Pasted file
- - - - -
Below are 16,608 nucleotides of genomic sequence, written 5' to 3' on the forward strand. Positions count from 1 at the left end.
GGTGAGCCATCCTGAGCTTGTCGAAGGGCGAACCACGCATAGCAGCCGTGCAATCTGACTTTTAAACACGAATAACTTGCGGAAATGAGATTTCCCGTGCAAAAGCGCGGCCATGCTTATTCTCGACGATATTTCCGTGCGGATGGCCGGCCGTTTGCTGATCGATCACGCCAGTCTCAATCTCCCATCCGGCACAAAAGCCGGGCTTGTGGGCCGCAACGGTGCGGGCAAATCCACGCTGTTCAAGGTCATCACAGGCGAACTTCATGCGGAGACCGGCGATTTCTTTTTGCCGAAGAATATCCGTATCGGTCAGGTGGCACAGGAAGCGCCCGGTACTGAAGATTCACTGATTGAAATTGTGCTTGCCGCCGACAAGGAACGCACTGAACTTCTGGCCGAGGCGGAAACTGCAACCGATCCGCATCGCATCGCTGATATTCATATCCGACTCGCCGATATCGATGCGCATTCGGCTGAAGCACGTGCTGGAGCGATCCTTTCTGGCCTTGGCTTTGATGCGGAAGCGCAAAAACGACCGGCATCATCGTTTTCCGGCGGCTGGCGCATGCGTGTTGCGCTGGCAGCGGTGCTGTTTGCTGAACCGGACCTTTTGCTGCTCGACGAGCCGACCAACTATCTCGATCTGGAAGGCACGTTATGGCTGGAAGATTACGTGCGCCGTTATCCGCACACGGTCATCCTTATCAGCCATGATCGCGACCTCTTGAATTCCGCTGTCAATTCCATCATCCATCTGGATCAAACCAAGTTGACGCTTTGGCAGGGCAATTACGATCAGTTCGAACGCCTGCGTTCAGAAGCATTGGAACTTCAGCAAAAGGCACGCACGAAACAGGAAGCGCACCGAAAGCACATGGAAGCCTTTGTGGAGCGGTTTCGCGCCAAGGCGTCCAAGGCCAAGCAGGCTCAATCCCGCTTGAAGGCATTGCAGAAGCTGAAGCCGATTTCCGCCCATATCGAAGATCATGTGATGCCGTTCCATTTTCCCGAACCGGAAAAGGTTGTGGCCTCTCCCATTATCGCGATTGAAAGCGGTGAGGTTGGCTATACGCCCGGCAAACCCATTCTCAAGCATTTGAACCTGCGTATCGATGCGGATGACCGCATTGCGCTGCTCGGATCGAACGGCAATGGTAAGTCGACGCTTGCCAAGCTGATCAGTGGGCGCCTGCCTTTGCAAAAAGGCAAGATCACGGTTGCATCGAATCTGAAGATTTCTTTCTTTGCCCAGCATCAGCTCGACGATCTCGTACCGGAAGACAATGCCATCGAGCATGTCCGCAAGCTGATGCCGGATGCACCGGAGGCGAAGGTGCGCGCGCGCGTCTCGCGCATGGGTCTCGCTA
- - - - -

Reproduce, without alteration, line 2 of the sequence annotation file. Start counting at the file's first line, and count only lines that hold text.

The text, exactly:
GGTGAGCCATCCTGAGCTTGTCGAAGGGCGAACCACGCATAGCAGCCGTGCAATCTGACTTTTAAACACGAATAACTTGCGGAAATGAGATTTCCCGTGCAAAAGCGCGGCCATGCTTATTCTCGACGATATTTCCGTGCGGATGGCCGGCCGTTTGCTGATCGATCACGCCAGTCTCAATCTCCCATCCGGCACAAAAGCCGGGCTTGTGGGCCGCAACGGTGCGGGCAAATCCACGCTGTTCAAGGTCATCACAGGCGAACTTCATGCGGAGACCGGCGATTTCTTTTTGCCGAAGAATATCCGTATCGGTCAGGTGGCACAGGAAGCGCCCGGTACTGAAGATTCACTGATTGAAATTGTGCTTGCCGCCGACAAGGAACGCACTGAACTTCTGGCCGAGGCGGAAACTGCAACCGATCCGCATCGCATCGCTGATATTCATATCCGACTCGCCGATATCGATGCGCATTCGGCTGAAGCACGTGCTGGAGCGATCCTTTCTGGCCTTGGCTTTGATGCGGAAGCGCAAAAACGACCGGCATCATCGTTTTCCGGCGGCTGGCGCATGCGTGTTGCGCTGGCAGCGGTGCTGTTTGCTGAACCGGACCTTTTGCTGCTCGACGAGCCGACCAACTATCTCGATCTGGAAGGCACGTTATGGCTGGAAGATTACGTGCGCCGTTATCCGCACACGGTCATCCTTATCAGCCATGATCGCGACCTCTTGAATTCCGCTGTCAATTCCATCATCCATCTGGATCAAACCAAGTTGACGCTTTGGCAGGGCAATTACGATCAGTTCGAACGCCTGCGTTCAGAAGCATTGGAACTTCAGCAAAAGGCACGCACGAAACAGGAAGCGCACCGAAAGCACATGGAAGCCTTTGTGGAGCGGTTTCGCGCCAAGGCGTCCAAGGCCAAGCAGGCTCAATCCCGCTTGAAGGCATTGCAGAAGCTGAAGCCGATTTCCGCCCATATCGAAGATCATGTGATGCCGTTCCATTTTCCCGAACCGGAAAAGGTTGTGGCCTCTCCCATTATCGCGATTGAAAGCGGTGAGGTTGGCTATACGCCCGGCAAACCCATTCTCAAGCATTTGAACCTGCGTATCGATGCGGATGACCGCATTGCGCTGCTCGGATCGAACGGCAATGGTAAGTCGACGCTTGCCAAGCTGATCAGTGGGCGCCTGCCTTTGCAAAAAGGCAAGATCACGGTTGCATCGAATCTGAAGATTTCTTTCTTTGCCCAGCATCAGCTCGACGATCTCGTACCGGAAGACAATGCCATCGAGCATGTCCGCAAGCTGATGCCGGATGCACCGGAGGCGAAGGTGCGCGCGCGCGTCTCGCGCATGGGTCTCGCTA